The Department of Homeland Security has enacted a new Public Charge Rule that could impact the way new immigrants are allowed into the United States. Several states fought the rule change in court, but eventually, the U.S. Supreme Court stayed the last injunction on it – and now DHS has implemented it. Here’s what you need to know.
DHS’s New Public Charge Rule
The Public Charge Rule will most likely reduce the number of people who are eligible for green cards and visas. In order to understand whether it will impact you or the people you care about, you need to know that a “public charge” is someone who receives certain types of public benefits. Under the previous rule, having an affidavit of support helped U.S. Citizenship and Immigration Services determine whether someone was likely to become a public charge – but under the new rule, USCIS can weigh things like an applicant’s:
- Family status
- Education and skills
- Assets, resources and financial status
- Expected period of admission
USCIS can look at an applicant’s Affidavit of Support as well.
So who decides whether an applicant is likely to become a public charge? Individual adjudicators decide – and that means inconsistent and unpredictable decision-making.
Related: Can you get a green card through marriage?
Which Public Benefits Count?
The DHS Public Charge Rule applies to anyone who receives or is likely to receive (again, at an individual adjudicator’s discretion) any of the following benefits for more than 12 months within any 36-month period:
- Supplemental Security Income (SSI)
- Temporary Assistance for Needy Families (TANF)
- Any federal, state, local or tribal cash benefit programs for income maintenance
- Supplemental Nutrition Assistance Program (SNAP)
- Section 8 Housing Assistance under the Housing Choice Voucher Program
- Section 8 Project-Based Rental Assistance (including Moderate Rehabilitation)
- Public Housing
- Federally funded Medicaid (although there are some exclusions)
USCIS won’t consider things like participation in school lunch programs, the Children’s Health Insurance Program (CHIP), government-subsidized student and mortgage loans, or energy assistance. Likewise, DHS says it won’t consider Medicaid benefits received:
- For emergency treatment
- As services provided in connection with the Individuals with Disabilities in Education Act (IDEA)
- As school-based services or benefits for people who are at or below the oldest age eligible as determined by state or local law
- By aliens who are under the age of 21
- By pregnant women or women who are within 60 days of the last day of a pregnancy
Again, though, individual USCIS officers are responsible for determining whether a person is likely to use public benefits at any time in the future – and that means agents with the same information may make two different decisions.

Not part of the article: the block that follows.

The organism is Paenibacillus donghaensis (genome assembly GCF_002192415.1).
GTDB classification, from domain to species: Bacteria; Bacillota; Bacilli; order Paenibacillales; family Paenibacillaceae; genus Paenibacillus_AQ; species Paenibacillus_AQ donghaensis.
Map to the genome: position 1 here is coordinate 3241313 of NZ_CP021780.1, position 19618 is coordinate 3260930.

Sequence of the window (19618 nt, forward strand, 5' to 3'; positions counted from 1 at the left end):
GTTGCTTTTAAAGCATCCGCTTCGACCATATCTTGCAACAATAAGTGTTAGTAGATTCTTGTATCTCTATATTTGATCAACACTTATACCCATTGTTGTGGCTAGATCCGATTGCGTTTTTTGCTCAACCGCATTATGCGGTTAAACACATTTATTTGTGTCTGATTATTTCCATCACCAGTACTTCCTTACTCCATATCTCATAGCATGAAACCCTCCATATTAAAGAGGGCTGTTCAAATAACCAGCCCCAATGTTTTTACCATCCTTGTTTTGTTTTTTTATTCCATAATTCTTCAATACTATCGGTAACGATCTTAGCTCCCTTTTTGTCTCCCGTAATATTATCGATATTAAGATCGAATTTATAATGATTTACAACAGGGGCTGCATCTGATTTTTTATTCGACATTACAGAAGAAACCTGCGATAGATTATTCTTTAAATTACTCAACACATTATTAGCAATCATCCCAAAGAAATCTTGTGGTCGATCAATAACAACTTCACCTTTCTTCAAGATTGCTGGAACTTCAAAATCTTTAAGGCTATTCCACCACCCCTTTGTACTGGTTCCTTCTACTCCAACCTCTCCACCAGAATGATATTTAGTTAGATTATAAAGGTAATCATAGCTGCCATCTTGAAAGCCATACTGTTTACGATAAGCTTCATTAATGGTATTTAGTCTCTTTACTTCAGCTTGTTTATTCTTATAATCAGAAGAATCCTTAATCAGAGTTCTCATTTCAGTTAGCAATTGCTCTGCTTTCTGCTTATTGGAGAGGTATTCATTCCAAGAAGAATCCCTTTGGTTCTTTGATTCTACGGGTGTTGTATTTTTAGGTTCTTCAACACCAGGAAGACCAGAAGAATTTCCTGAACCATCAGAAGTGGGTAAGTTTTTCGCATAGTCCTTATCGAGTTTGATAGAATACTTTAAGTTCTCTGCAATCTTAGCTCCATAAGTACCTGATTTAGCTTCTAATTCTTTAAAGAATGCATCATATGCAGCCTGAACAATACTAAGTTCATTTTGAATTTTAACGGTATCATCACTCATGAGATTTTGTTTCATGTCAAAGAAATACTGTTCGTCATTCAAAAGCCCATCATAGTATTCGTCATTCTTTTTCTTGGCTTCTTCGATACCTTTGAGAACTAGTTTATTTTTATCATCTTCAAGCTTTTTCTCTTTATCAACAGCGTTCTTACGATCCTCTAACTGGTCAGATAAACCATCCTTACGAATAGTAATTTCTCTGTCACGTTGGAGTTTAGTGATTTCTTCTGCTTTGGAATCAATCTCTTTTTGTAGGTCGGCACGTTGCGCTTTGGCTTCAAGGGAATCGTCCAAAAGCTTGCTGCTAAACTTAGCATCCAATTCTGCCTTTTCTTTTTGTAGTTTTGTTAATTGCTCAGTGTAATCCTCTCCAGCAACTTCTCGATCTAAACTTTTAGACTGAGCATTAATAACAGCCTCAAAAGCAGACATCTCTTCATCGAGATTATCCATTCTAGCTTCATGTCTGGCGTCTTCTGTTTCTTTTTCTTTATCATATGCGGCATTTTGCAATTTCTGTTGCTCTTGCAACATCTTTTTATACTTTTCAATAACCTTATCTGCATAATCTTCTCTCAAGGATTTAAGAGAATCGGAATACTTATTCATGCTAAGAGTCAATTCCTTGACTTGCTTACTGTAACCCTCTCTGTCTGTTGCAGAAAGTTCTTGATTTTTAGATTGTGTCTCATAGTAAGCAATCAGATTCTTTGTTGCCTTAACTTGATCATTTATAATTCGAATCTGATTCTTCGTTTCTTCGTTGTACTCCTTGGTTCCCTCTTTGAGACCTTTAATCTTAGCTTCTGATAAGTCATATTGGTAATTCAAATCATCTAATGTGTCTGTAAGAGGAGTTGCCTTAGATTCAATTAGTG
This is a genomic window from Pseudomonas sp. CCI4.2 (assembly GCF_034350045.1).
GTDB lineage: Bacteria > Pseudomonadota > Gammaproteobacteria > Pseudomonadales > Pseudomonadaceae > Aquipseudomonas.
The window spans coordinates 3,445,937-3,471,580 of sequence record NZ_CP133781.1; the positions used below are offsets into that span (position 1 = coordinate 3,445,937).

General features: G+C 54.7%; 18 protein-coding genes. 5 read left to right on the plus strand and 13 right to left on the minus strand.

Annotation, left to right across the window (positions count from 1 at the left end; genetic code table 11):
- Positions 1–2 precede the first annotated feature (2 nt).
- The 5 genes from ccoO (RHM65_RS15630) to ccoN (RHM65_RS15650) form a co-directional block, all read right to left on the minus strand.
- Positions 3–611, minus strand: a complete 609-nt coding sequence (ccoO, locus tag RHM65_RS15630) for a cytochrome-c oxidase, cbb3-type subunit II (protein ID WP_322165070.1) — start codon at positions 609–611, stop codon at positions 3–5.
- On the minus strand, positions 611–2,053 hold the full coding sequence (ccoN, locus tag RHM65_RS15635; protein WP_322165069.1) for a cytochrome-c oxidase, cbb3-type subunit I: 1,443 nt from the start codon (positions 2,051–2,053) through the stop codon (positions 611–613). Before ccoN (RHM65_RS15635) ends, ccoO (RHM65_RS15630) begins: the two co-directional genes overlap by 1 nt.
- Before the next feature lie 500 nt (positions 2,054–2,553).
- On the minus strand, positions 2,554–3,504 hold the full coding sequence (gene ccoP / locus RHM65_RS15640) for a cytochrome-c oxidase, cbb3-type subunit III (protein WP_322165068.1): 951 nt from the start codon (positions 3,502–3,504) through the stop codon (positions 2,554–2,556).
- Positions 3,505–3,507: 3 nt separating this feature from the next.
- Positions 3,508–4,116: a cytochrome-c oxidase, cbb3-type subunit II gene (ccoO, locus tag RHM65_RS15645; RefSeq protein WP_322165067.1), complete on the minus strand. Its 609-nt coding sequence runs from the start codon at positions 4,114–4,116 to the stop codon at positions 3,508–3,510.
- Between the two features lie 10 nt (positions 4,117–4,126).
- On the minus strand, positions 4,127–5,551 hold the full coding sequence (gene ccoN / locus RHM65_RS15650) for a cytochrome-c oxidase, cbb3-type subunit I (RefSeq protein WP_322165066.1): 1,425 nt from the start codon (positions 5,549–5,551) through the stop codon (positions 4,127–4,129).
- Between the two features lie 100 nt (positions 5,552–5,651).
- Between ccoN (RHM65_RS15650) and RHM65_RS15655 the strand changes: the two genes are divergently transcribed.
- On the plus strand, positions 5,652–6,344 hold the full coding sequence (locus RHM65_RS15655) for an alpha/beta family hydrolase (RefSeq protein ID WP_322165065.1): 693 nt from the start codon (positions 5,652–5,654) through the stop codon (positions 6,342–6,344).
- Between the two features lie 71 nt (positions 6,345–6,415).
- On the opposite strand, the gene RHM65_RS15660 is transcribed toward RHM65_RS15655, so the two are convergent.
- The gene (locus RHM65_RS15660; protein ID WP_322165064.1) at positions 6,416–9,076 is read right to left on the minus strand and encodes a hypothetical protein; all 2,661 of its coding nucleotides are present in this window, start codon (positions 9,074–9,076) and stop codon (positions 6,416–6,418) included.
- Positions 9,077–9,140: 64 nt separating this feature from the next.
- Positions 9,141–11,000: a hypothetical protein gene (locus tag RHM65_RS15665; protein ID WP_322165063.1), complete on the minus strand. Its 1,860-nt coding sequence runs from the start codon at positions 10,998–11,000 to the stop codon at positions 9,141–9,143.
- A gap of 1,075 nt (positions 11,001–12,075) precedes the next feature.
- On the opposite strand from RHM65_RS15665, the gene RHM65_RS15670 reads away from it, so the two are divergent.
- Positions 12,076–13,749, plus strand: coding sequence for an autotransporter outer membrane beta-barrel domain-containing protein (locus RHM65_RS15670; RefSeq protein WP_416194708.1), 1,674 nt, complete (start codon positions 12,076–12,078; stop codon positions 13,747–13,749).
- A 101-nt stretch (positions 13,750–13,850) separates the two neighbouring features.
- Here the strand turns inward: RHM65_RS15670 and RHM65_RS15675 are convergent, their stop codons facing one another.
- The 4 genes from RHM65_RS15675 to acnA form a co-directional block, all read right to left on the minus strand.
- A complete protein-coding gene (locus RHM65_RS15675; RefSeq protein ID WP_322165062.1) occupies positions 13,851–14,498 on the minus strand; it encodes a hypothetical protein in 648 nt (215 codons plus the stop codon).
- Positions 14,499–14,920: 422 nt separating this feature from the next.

Does the Public Charge Rule Apply to You?
USCIS can apply the Public Charge Rule to most people who are applying for admission or who are applying to become lawful permanent residents (green card-holders), as well as those who are applying to extend a nonimmigrant stay or change nonimmigrant status. However, some immigrants are not subject to the public charge rule, including:
- Some T and U nonimmigrant visa applicants (human trafficking victims and victims of some other types of crimes)
- Some self-petitioners under the Violence Against Women Act
Related: Common questions about immigration
What About Current Immigration Processes?
If this new, more restrictive rule might affect you, you’ll have to prepare and submit Form I-944, Declaration of Self-Sufficiency, with adjustment filings. The USCIS will have to review thousands of these forms each year, and the sheer numbers could slow down the entire process. Your Norfolk immigration attorney can help you file the appropriate forms to adjust your status.
Other Consequences of the Public Charge Rule’s Restrictions
Critics believe that the new rule is likely to cause a ripple effect across the United States. A recent study by the Urban Institute showed that approximately 14 percent of adults in immigrant families won’t apply for public benefits – even in cases of extreme need – because they’re afraid doing so will jeopardize their immigration cases or prevent them from getting a green card. With the new rule, it’s even more likely that people will forego their basic needs, even if the types of benefits a person needs won’t affect his or her immigration status.
Do You Need to Talk to a Lawyer About How the Public Charge Rule Might Affect Your Immigration Status?
If you need to know more about the Public Charge Rule, or if you need help filing the appropriate paperwork to adjust your status, apply for citizenship, or apply for an immigration visa, we may be able to help you. Call us at 757-464-9224 or contact us online to schedule your consultation now.